Interview with Hanging Up The Moon
Interview with Hanging Up The Moon Songwriter, Sean Lam
By: Edwin Fong
Initially starting out as a solo project in 2011 by Sean Lam (age 41), ex-frontman of Concave Screams, one of Singapore’s pioneer indie bands, Hanging Up The Moon is now a five-man group. The band consists of good friends and fellow music veterans: Dean Aziz (Concave Scream), Leslie Low (The Observatory), Viktor Low (Affixen) and Alexius Cai (Piblokto). Together, they make tranquil and slightly downcast folk indie music. As of now, they have released a total of three albums with “Immaterial” being their latest.
The band’s songwriter and starter Sean Lam doesn't make music full time. He works full time at Plate Interactive, a boutique interactive agency that handles web design needs. It has mostly been a balancing act for him, being responsible for his family and handling his day job which takes up most of his time. “I was only able to record my songs in the dead of night,” said the busy songwriter, thus the name Hanging Up The Moon.
Sean gets his music inspirations from “everything that happens around him”. He uses music to cope with his feelings. He said: “Almost all my songs are based on life experiences, both good and bad.” Although he does admit that he tends to dwell on the negatives but once in awhile he is inspired by “nice thoughts”.
Their latest album title, Immaterial, describes the underlying sentiment that binds the songs together into one album. One that reads “nothing matters anymore.” “The title also conjures up images of beauty, the kind of residual beauty that is only observable when everything else has diminished. Hence the taxidermy themed album artwork,” he said.
Over the years as the band got bigger, it has managed to stay close to its roots. He explains that the band has “managed to retain a certain quiet quality to most of the songs. It may not stay this way forever though.”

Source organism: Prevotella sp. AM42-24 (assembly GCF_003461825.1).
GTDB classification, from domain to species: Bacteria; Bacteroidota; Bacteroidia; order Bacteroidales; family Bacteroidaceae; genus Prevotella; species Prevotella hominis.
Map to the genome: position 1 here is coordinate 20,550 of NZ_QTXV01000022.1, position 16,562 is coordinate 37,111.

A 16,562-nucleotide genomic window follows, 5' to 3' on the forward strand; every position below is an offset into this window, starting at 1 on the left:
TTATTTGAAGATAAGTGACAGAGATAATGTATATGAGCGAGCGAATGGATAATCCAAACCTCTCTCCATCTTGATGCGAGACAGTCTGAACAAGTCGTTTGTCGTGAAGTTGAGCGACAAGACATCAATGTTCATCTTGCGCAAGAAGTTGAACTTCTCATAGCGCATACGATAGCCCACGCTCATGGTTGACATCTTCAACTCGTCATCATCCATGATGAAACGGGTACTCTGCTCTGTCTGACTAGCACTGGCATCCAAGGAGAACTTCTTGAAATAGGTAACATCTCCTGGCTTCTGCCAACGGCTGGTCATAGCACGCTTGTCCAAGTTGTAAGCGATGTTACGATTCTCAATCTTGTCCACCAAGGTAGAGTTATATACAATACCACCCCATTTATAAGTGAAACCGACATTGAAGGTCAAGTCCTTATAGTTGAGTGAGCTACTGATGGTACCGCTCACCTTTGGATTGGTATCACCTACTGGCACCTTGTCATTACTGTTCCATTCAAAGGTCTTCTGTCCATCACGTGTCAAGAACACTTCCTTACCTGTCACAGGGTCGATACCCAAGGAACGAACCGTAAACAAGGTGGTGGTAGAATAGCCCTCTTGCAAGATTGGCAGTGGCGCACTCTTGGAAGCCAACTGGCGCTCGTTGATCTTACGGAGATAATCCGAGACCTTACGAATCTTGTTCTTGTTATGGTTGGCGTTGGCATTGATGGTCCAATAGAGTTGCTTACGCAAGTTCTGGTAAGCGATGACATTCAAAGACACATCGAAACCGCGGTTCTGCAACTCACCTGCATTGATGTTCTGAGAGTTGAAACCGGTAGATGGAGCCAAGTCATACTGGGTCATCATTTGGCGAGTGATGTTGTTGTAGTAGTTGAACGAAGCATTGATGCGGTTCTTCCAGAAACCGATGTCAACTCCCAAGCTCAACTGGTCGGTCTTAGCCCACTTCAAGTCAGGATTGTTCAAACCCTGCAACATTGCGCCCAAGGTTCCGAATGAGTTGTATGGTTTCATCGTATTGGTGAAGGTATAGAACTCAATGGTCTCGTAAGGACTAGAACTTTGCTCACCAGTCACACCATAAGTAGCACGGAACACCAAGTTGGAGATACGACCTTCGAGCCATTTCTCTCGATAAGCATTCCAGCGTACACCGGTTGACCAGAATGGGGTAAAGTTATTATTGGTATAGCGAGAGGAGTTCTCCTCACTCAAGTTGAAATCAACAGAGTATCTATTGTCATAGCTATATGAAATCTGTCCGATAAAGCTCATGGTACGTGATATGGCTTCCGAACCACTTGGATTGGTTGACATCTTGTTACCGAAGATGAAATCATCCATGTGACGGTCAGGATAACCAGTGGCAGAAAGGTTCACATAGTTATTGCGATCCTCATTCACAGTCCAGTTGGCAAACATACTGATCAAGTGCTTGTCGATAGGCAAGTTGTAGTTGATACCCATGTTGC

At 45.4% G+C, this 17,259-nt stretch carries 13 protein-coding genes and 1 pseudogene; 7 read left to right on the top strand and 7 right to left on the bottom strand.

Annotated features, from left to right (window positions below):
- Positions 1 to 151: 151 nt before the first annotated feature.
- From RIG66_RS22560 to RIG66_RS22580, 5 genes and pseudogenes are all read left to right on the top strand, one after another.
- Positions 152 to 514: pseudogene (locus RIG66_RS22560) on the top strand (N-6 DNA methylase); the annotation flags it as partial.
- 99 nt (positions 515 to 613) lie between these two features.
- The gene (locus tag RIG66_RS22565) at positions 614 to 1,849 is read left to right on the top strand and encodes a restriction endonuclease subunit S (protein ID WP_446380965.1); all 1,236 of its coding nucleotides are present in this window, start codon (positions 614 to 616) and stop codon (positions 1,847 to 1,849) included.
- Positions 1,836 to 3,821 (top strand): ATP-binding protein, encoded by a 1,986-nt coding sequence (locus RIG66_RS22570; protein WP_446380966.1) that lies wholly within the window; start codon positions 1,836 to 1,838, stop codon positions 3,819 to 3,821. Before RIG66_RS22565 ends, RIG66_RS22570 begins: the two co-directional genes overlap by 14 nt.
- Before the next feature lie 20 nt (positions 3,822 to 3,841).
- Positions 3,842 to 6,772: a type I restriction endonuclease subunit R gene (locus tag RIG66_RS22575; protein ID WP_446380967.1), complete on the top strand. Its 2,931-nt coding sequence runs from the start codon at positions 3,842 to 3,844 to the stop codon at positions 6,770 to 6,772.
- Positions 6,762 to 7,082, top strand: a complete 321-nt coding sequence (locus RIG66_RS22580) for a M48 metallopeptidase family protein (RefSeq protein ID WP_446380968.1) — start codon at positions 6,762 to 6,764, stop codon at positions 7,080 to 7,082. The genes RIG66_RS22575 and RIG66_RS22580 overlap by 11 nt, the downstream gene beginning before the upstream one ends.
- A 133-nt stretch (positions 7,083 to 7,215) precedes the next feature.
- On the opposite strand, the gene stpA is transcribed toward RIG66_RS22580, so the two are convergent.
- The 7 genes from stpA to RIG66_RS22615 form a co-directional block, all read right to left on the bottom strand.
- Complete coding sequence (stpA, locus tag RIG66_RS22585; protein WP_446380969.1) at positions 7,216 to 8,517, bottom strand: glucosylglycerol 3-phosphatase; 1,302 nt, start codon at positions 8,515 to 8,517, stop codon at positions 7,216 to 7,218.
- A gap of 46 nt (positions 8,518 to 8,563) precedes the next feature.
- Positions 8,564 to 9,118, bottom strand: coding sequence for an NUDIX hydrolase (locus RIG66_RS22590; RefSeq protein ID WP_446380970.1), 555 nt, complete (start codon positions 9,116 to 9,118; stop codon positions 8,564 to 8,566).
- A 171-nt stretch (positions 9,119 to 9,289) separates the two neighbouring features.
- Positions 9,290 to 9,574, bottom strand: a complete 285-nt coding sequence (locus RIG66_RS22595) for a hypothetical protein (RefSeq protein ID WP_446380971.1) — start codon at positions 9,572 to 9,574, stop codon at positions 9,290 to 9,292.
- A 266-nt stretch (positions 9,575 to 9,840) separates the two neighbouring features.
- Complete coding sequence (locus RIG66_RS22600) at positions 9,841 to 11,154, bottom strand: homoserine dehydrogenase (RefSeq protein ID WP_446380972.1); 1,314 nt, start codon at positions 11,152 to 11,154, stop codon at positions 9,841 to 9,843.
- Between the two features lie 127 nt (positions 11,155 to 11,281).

As a child, Sean attended classical piano lessons but never made it past his grade four. When asked why, he said he found the lessons too regimental and technical. “So much so that it killed the joy of music making,” he added.
Only in his late teens did he come back to find the joy of music. He eventually picked up the guitar and has been playing by ear ever since. He can’t read notations and does admittedly feel inadequate at times when working with schooled musicians but less so these days.
He has learned that you don’t need to be technically proficient to write songs and that is evident in his music. However, music school is still on his to-do list. “It’s probably something I’d pick up in my retirement years,” he said.
Explaining his challenges so far, he mentions his recent album launch at the Substation on 29 and 30 May this year as a “logistical nightmare.” A 14-piece band was up at the show, complete with a strings and percussion sections. A persistent flu also plagued them during practice sessions, going round each band member.
“Most of us recovered in time for the performance but during the last show on the 30th, Alexius was feverish and fighting a full blown case whilst on stage,” he exclaimed. Sean is still amazed at how he managed to retain his composure the whole time.
“There is a higher acceptance of music made locally than ever before post 1960s,” he said. Sean mentions how the local music scene has been doing better and many local musicians as of late have made inroads in our popular mainstream culture and that is something worth celebrating. “It is also heartening to see musicians from other genres continue to push their musical boundaries and garner success in peripheries,” he added.
Staying in the music scene can be a challenge here in Singapore but Sean stays confident and is sure that his passion will pull him through. “Keep it real and enjoy it for what it is. If the music’s in you, it will stay with you and you will somehow find a way to keep going,” he said.
In the next few years, he just sees himself doing the same thing calmly as time passes by. “Stuck on this island paying my taxes and watching my kid grow up.. but hopefully still producing albums bi-annually,” he concluded.
Hanging Up In the Moon’s latest album, Immaterial, is now available and can be purchased at: